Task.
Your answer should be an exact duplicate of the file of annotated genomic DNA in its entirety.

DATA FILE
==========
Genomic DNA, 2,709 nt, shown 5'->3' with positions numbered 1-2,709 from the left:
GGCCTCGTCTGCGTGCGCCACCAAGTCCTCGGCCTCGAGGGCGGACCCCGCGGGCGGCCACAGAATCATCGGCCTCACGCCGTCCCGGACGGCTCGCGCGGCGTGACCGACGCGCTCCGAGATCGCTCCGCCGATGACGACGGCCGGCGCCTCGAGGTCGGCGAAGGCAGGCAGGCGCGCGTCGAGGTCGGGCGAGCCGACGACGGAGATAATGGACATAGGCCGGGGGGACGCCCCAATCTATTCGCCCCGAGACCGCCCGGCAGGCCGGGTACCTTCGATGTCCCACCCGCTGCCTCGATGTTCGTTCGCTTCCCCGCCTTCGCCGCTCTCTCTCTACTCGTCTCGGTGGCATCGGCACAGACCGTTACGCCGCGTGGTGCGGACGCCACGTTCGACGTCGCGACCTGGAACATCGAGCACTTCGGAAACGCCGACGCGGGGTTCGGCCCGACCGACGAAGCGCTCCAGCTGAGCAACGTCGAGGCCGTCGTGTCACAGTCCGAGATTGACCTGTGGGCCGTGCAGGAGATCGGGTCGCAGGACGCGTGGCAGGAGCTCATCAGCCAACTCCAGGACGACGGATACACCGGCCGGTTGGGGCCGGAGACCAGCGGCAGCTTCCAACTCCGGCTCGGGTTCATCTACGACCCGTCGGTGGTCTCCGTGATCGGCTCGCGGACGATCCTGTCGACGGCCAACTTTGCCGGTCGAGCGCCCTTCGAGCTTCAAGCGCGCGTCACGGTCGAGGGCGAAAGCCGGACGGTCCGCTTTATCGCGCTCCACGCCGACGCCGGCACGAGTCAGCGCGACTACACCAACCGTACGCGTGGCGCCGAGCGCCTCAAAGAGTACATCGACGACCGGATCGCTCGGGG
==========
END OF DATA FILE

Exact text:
Genomic DNA, 2,709 nt, shown 5'->3' with positions numbered 1-2,709 from the left:
GGCCTCGTCTGCGTGCGCCACCAAGTCCTCGGCCTCGAGGGCGGACCCCGCGGGCGGCCACAGAATCATCGGCCTCACGCCGTCCCGGACGGCTCGCGCGGCGTGACCGACGCGCTCCGAGATCGCTCCGCCGATGACGACGGCCGGCGCCTCGAGGTCGGCGAAGGCAGGCAGGCGCGCGTCGAGGTCGGGCGAGCCGACGACGGAGATAATGGACATAGGCCGGGGGGACGCCCCAATCTATTCGCCCCGAGACCGCCCGGCAGGCCGGGTACCTTCGATGTCCCACCCGCTGCCTCGATGTTCGTTCGCTTCCCCGCCTTCGCCGCTCTCTCTCTACTCGTCTCGGTGGCATCGGCACAGACCGTTACGCCGCGTGGTGCGGACGCCACGTTCGACGTCGCGACCTGGAACATCGAGCACTTCGGAAACGCCGACGCGGGGTTCGGCCCGACCGACGAAGCGCTCCAGCTGAGCAACGTCGAGGCCGTCGTGTCACAGTCCGAGATTGACCTGTGGGCCGTGCAGGAGATCGGGTCGCAGGACGCGTGGCAGGAGCTCATCAGCCAACTCCAGGACGACGGATACACCGGCCGGTTGGGGCCGGAGACCAGCGGCAGCTTCCAACTCCGGCTCGGGTTCATCTACGACCCGTCGGTGGTCTCCGTGATCGGCTCGCGGACGATCCTGTCGACGGCCAACTTTGCCGGTCGAGCGCCCTTCGAGCTTCAAGCGCGCGTCACGGTCGAGGGCGAAAGCCGGACGGTCCGCTTTATCGCGCTCCACGCCGACGCCGGCACGAGTCAGCGCGACTACACCAACCGTACGCGTGGCGCCGAGCGCCTCAAAGAGTACATCGACGACCGGATCGCTCGGGG